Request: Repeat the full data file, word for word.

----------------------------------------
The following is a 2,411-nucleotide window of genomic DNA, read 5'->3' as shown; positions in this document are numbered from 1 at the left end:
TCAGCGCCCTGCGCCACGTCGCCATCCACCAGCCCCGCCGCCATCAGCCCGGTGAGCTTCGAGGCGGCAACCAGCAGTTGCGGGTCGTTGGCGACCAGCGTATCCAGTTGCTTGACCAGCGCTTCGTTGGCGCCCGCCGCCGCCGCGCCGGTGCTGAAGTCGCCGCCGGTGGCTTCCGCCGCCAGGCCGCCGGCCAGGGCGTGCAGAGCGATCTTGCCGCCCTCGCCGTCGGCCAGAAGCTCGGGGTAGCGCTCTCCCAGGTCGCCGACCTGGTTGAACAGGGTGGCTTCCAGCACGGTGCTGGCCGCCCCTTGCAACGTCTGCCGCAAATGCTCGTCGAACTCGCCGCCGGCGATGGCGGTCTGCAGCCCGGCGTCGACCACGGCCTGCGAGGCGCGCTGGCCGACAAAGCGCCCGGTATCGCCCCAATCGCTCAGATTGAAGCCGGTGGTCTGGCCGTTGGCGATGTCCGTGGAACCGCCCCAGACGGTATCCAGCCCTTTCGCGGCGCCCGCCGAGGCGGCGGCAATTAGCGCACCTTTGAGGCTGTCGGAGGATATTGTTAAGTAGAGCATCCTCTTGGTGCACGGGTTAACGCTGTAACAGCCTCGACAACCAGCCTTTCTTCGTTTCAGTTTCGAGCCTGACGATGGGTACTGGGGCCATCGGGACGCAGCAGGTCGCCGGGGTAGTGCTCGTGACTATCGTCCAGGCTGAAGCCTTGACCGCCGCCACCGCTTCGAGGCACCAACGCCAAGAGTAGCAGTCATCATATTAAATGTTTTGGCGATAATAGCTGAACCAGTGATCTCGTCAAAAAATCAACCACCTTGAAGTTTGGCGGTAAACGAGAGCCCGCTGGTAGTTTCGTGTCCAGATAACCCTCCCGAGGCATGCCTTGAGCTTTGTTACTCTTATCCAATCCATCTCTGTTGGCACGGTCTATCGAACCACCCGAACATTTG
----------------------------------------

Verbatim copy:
The following is a 2,411-nucleotide window of genomic DNA, read 5'->3' as shown; positions in this document are numbered from 1 at the left end:
TCAGCGCCCTGCGCCACGTCGCCATCCACCAGCCCCGCCGCCATCAGCCCGGTGAGCTTCGAGGCGGCAACCAGCAGTTGCGGGTCGTTGGCGACCAGCGTATCCAGTTGCTTGACCAGCGCTTCGTTGGCGCCCGCCGCCGCCGCGCCGGTGCTGAAGTCGCCGCCGGTGGCTTCCGCCGCCAGGCCGCCGGCCAGGGCGTGCAGAGCGATCTTGCCGCCCTCGCCGTCGGCCAGAAGCTCGGGGTAGCGCTCTCCCAGGTCGCCGACCTGGTTGAACAGGGTGGCTTCCAGCACGGTGCTGGCCGCCCCTTGCAACGTCTGCCGCAAATGCTCGTCGAACTCGCCGCCGGCGATGGCGGTCTGCAGCCCGGCGTCGACCACGGCCTGCGAGGCGCGCTGGCCGACAAAGCGCCCGGTATCGCCCCAATCGCTCAGATTGAAGCCGGTGGTCTGGCCGTTGGCGATGTCCGTGGAACCGCCCCAGACGGTATCCAGCCCTTTCGCGGCGCCCGCCGAGGCGGCGGCAATTAGCGCACCTTTGAGGCTGTCGGAGGATATTGTTAAGTAGAGCATCCTCTTGGTGCACGGGTTAACGCTGTAACAGCCTCGACAACCAGCCTTTCTTCGTTTCAGTTTCGAGCCTGACGATGGGTACTGGGGCCATCGGGACGCAGCAGGTCGCCGGGGTAGTGCTCGTGACTATCGTCCAGGCTGAAGCCTTGACCGCCGCCACCGCTTCGAGGCACCAACGCCAAGAGTAGCAGTCATCATATTAAATGTTTTGGCGATAATAGCTGAACCAGTGATCTCGTCAAAAAATCAACCACCTTGAAGTTTGGCGGTAAACGAGAGCCCGCTGGTAGTTTCGTGTCCAGATAACCCTCCCGAGGCATGCCTTGAGCTTTGTTACTCTTATCCAATCCATCTCTGTTGGCACGGTCTATCGAACCACCCGAACATTTG